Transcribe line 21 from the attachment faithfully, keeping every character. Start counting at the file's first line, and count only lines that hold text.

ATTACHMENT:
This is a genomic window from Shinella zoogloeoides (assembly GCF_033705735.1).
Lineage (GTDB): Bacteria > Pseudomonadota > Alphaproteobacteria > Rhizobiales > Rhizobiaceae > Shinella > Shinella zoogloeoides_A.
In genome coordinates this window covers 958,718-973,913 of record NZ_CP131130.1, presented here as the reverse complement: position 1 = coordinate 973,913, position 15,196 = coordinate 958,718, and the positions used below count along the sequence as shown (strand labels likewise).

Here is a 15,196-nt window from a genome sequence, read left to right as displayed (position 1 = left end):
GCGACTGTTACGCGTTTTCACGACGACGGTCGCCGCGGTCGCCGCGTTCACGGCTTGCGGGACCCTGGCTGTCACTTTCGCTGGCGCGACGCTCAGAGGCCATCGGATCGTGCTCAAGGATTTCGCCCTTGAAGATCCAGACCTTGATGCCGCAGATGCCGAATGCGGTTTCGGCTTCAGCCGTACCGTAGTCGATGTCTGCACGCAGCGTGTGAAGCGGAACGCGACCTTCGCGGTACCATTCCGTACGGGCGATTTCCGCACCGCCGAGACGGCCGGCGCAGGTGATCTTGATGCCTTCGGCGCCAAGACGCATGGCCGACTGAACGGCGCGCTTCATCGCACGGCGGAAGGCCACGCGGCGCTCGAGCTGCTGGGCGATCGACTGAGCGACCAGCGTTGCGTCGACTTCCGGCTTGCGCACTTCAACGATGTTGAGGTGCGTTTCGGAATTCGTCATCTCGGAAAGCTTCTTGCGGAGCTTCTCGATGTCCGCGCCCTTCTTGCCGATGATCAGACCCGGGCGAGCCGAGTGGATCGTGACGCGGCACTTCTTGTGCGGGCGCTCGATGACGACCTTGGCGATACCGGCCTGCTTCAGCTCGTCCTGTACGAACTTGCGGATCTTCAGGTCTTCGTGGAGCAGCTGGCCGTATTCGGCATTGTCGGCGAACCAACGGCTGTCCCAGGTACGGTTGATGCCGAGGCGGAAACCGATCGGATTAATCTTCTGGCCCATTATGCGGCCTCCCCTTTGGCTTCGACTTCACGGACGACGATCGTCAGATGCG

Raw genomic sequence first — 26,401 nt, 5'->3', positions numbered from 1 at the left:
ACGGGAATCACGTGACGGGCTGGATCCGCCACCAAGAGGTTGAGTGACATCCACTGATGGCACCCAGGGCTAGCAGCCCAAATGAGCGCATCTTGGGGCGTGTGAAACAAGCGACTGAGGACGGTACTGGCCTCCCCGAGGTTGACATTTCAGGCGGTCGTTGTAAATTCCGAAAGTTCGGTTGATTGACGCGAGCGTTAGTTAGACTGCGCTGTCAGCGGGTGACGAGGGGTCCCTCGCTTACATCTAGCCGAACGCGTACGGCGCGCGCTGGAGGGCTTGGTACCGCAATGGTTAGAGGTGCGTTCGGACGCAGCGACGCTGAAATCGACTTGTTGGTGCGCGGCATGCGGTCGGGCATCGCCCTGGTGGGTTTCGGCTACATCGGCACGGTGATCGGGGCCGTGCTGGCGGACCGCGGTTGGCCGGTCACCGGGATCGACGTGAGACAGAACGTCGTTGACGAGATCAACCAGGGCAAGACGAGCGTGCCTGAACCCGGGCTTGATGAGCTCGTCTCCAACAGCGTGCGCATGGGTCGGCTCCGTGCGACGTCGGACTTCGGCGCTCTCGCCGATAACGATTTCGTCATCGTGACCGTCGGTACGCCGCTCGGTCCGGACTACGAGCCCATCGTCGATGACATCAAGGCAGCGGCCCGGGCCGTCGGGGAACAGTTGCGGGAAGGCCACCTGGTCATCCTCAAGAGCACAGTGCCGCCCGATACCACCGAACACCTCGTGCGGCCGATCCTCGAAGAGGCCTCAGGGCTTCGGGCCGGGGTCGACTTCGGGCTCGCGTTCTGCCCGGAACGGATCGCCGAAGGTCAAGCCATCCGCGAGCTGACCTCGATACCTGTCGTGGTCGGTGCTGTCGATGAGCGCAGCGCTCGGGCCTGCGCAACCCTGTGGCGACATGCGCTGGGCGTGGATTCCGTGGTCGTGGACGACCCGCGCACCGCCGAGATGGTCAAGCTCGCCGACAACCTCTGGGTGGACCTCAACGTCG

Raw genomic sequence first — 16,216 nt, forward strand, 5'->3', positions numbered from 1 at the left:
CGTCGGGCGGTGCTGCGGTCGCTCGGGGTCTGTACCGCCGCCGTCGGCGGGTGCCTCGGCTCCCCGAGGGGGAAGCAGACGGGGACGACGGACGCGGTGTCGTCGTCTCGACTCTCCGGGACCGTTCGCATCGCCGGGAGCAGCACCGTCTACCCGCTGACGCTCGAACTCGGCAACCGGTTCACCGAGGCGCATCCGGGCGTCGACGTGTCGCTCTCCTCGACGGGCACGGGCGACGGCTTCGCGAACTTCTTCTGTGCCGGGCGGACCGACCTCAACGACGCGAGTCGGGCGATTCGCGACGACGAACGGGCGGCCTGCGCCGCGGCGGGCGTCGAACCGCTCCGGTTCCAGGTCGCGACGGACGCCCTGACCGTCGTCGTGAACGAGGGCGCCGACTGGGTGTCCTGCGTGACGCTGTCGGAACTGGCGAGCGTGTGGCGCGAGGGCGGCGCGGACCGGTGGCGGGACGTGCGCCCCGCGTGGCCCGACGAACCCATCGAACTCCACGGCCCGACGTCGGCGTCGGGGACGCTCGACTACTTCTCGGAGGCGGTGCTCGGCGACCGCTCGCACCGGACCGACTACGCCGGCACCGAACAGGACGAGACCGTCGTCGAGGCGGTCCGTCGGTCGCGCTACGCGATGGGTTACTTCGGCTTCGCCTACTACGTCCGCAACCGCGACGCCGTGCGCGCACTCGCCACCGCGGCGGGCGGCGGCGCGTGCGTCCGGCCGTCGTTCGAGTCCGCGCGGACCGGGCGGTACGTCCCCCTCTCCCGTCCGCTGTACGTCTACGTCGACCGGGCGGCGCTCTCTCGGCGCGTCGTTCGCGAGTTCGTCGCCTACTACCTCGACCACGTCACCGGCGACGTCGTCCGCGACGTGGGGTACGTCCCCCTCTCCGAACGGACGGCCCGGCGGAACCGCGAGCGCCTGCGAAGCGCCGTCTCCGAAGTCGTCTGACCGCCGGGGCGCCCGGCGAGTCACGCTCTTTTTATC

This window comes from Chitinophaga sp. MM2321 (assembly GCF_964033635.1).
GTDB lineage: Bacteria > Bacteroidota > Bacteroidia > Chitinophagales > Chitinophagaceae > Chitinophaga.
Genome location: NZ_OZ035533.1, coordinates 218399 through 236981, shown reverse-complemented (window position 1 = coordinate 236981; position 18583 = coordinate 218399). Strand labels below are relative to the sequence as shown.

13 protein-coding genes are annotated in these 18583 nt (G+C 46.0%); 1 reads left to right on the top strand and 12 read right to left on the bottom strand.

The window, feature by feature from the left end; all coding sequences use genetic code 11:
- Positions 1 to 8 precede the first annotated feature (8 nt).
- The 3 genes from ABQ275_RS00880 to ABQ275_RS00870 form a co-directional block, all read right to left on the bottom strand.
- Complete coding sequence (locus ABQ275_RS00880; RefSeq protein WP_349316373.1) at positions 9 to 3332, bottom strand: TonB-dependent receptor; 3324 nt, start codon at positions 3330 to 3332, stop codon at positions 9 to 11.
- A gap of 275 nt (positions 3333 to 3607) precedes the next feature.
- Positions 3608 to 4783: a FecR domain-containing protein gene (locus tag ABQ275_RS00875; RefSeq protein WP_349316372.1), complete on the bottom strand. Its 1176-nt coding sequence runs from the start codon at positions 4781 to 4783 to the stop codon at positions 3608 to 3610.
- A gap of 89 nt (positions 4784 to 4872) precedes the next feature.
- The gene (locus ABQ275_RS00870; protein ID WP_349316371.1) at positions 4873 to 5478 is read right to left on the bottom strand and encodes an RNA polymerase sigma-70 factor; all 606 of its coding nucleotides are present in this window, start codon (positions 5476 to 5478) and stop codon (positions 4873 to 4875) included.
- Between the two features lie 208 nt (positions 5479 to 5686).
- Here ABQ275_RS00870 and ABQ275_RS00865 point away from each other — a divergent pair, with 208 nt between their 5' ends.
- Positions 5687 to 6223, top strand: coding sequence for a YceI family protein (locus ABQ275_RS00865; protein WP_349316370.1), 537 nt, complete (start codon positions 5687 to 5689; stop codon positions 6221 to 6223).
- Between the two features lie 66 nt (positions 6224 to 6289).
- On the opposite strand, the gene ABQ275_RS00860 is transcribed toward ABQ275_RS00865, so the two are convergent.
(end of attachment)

- The gene (locus ABQ275_RS00870; protein ID WP_349316371.1) at positions 4873 to 5478 is read right to left on the bottom strand and encodes an RNA polymerase sigma-70 factor; all 606 of its coding nucleotides are present in this window, start codon (positions 5476 to 5478) and stop codon (positions 4873 to 4875) included.